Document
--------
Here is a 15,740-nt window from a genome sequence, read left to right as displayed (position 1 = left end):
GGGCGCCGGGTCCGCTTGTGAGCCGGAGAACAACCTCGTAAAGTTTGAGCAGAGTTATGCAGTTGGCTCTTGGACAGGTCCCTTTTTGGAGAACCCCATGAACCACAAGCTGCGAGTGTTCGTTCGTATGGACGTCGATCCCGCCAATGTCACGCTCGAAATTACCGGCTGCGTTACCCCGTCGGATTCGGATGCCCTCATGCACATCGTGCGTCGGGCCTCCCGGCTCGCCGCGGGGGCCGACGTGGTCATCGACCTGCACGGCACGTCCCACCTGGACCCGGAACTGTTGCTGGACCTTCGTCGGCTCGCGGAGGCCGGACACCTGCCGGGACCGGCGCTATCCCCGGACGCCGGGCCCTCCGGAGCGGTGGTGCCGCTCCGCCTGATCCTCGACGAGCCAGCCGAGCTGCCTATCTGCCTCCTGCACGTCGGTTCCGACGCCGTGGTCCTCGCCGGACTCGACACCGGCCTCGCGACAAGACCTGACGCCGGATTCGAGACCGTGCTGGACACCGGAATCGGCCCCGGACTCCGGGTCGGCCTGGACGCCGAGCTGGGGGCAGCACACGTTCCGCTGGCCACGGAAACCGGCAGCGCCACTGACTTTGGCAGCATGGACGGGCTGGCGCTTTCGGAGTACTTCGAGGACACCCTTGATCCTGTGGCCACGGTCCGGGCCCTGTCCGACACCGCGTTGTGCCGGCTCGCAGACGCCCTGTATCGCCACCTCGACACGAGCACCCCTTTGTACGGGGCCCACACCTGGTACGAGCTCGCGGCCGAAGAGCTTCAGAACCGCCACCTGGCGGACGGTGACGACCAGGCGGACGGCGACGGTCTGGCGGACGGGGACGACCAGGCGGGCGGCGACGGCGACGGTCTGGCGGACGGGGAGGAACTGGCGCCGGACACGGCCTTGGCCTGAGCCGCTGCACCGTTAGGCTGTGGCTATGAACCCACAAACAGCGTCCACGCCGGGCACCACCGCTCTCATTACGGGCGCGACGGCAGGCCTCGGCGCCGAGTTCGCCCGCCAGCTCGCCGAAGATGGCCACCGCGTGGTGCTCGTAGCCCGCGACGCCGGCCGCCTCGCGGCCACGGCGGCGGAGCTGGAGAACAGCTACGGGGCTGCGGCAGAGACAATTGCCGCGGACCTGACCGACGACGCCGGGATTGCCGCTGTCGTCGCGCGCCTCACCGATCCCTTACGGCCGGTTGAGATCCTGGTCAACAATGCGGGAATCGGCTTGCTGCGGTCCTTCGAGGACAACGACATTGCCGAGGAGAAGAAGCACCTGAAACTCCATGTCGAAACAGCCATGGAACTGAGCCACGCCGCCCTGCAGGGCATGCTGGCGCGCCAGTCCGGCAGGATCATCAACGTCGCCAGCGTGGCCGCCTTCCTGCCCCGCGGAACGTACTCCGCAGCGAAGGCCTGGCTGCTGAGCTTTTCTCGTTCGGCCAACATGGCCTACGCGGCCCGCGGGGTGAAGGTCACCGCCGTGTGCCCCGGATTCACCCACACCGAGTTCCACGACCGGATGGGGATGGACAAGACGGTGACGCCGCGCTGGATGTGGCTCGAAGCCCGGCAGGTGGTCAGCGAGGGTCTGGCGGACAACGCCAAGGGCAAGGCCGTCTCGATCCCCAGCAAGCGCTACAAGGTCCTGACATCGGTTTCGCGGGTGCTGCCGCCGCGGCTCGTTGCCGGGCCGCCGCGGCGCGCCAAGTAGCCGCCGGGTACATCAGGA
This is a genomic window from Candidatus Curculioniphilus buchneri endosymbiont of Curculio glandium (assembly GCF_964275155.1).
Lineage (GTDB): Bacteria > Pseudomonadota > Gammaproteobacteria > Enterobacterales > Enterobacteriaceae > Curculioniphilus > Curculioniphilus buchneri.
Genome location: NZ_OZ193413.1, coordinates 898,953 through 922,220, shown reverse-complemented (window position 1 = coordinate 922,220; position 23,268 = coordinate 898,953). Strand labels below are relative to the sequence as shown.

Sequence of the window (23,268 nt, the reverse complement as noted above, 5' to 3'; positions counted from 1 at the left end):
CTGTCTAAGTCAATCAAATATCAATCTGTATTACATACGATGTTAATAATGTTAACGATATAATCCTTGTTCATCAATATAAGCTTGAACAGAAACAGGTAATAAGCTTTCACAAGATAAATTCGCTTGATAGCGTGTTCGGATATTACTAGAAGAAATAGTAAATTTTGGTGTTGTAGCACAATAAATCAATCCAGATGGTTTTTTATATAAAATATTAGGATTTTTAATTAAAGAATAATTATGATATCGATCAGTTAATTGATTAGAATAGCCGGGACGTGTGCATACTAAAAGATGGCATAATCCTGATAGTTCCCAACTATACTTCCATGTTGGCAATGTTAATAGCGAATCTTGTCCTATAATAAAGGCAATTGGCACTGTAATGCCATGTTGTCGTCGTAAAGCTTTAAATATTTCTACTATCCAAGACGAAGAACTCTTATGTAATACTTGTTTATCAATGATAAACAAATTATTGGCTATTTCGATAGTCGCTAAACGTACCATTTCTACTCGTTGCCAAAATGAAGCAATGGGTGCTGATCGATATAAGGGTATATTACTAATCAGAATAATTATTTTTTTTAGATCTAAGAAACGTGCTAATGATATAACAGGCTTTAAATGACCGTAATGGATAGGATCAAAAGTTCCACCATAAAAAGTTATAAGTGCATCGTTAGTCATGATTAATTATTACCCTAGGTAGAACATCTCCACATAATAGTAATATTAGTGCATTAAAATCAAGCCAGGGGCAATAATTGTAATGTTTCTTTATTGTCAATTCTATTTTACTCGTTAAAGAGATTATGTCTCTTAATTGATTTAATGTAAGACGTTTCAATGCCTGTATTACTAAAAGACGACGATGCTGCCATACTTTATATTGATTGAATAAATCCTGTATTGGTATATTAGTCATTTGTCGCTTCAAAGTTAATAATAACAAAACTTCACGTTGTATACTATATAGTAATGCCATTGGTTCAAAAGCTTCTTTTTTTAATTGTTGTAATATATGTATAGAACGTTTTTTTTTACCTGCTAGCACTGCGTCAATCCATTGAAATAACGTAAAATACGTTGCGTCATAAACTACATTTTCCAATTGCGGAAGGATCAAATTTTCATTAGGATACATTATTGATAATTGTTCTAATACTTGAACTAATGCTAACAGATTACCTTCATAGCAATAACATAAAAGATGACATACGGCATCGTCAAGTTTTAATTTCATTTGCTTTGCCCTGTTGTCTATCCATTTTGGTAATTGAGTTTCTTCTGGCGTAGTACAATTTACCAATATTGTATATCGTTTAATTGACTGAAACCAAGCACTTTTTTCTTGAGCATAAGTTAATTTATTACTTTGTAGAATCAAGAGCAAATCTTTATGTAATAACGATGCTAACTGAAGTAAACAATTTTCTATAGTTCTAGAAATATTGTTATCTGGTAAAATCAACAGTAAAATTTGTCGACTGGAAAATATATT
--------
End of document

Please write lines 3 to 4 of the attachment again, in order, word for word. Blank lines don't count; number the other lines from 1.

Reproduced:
This is a genomic window from Candidatus Curculioniphilus buchneri endosymbiont of Curculio glandium (assembly GCF_964275155.1).
Lineage (GTDB): Bacteria > Pseudomonadota > Gammaproteobacteria > Enterobacterales > Enterobacteriaceae > Curculioniphilus > Curculioniphilus buchneri.